Spring is coming early in 3/4 of national parks, according to a new study. Awesome? Not so much. As flowers bloom earlier every year, it’s disrupting the link between the wildflowers and the arrival of birds, bees, and butterflies that feed on and pollinate the flowers. In Shenandoah, an earlier spring is giving invasive plants a head start, and they’re displacing native wildflowers, leading to costly management issues.
Before the 1960s almost everything about living openly as a lesbian, gay, bisexual, or transgender (LGBT) person was illegal. New York City laws against homosexual activities were particularly harsh. The Stonewall Uprising on June 28, 1969 is a milestone in the quest for LGBT civil rights and provided momentum for a movement.
Vine Creek Ranch at Death Valley National Park. Steady drought and record summer heat make Death Valley a land of extremes. Towering peaks are frosted with winter snow. Rare rainstorms bring vast fields of wildflowers. Lush oases harbor tiny fish and refuge for wildlife and humans. Despite its morbid name, a great diversity of life survives in Death Valley.
Located 2,600 miles southwest of Hawaii, the National Park of American Samoa is the most remote unit of the National Park System and the U.S. National Park south of the Equator. The Park spreads across three islands, 9,500 acres of tropical rainforest, and 4,000 acres of ocean, including coral reefs. While remote, the islands of American Samoa, true to the meaning of the word Samoa (Islands of Sacred Earth), are welcoming and offer beautiful landscapes and centuries of culture and history.
Secretary Salazar Hails Establishment of National Monument Honoring Harriet Tubman
Office of the Secretary
CAMBRIDGE, Md. - Secretary of the Interior Ken Salazar today joined National Park Service Director Jonathan B. Jarvis, local officials and community stakeholders on Maryland's Eastern Shore to celebrate President Obama's establishment of Harriet Tubman Underground Railroad National Monument as the 399th unit of the National Park System.
The new monument commemorates the life of the most famous conductor on the Underground Railroad, a fearless woman who enabled many enslaved people to emancipate themselves and escape to freedom in the North.
“Harriet Tubman's selfless commitment to fight for the freedom of those unjustly held in bondage and seeking justice and civil rights for all Americans is an important chapter in the story of our country,” said Salazar. “The monument will not only remind us that a single courageous person can achieve extraordinary gains for humanity, but it will also create jobs and boost the local economy through increased tourism.”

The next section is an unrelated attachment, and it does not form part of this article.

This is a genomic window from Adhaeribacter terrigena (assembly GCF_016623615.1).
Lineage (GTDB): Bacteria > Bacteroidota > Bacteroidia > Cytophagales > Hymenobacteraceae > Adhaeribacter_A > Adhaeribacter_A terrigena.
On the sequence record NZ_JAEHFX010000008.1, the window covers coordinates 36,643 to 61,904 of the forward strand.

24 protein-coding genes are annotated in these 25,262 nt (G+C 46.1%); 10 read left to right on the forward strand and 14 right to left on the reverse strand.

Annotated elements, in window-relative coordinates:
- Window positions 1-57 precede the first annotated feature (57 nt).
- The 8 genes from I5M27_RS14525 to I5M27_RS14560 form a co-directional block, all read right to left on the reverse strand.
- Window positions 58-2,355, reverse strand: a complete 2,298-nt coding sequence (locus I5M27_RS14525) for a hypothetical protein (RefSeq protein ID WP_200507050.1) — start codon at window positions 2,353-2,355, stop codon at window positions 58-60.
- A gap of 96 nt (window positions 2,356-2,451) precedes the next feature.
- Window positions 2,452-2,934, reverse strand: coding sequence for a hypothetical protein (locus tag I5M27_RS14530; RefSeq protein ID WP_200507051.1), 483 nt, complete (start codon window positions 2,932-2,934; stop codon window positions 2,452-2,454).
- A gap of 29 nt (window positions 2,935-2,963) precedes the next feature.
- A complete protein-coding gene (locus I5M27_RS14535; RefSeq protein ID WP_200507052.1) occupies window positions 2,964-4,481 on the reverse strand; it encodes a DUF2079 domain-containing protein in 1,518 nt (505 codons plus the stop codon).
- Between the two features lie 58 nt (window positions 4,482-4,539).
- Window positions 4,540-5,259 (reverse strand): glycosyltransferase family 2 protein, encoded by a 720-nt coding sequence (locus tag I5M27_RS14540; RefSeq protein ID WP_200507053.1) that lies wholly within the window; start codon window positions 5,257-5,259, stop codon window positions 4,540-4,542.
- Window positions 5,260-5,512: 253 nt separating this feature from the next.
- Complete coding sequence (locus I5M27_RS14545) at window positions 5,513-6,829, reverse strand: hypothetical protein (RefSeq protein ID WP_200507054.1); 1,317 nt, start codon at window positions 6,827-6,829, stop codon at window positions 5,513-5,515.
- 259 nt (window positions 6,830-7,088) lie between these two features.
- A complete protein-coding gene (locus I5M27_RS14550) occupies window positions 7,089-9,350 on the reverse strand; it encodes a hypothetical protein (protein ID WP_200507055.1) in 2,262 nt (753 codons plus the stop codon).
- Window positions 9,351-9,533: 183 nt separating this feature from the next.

The National Park Service's (NPS) annual peer-reviewed report found that the 279 million visitors to our national parks generated $30.1 billion in economic activity and supported 252,000 jobs nationwide in 2011. More than one third of that total spending, or $13 billion, went directly into communities within 60 miles of a park, and the national parks return more than $10 for every $1 the American taxpayer invests in the National Park Service.
“Harriet Tubman was a courageous fighter who delivered countless slaves to freedom on the Underground Railroad,” U.S. Senator Barbara A. Mikulski (D-Md.) said. “She was tireless in her commitment to fight for those who could not fight themselves. Designating a national monument here on Maryland's Eastern Shore is an important step as we move towards the establishment of National Historic Parks to commemorate her heroic works.”
The new national monument is located on Maryland's Eastern Shore and includes large sections of landscapes that are significant to Tubman's early life in Dorchester County and evocative of her life as an enslaved person and conductor of the Underground Railroad.
These include Stewart's Canal, dug by hand free and enslaved people, including Tubman, between 1810 and the 1830s. Stewart's Canal is part of the Blackwater National Wildlife Refuge and, although part of the new national monument, will continue to be managed by the U.S. Fish and Wildlife Service.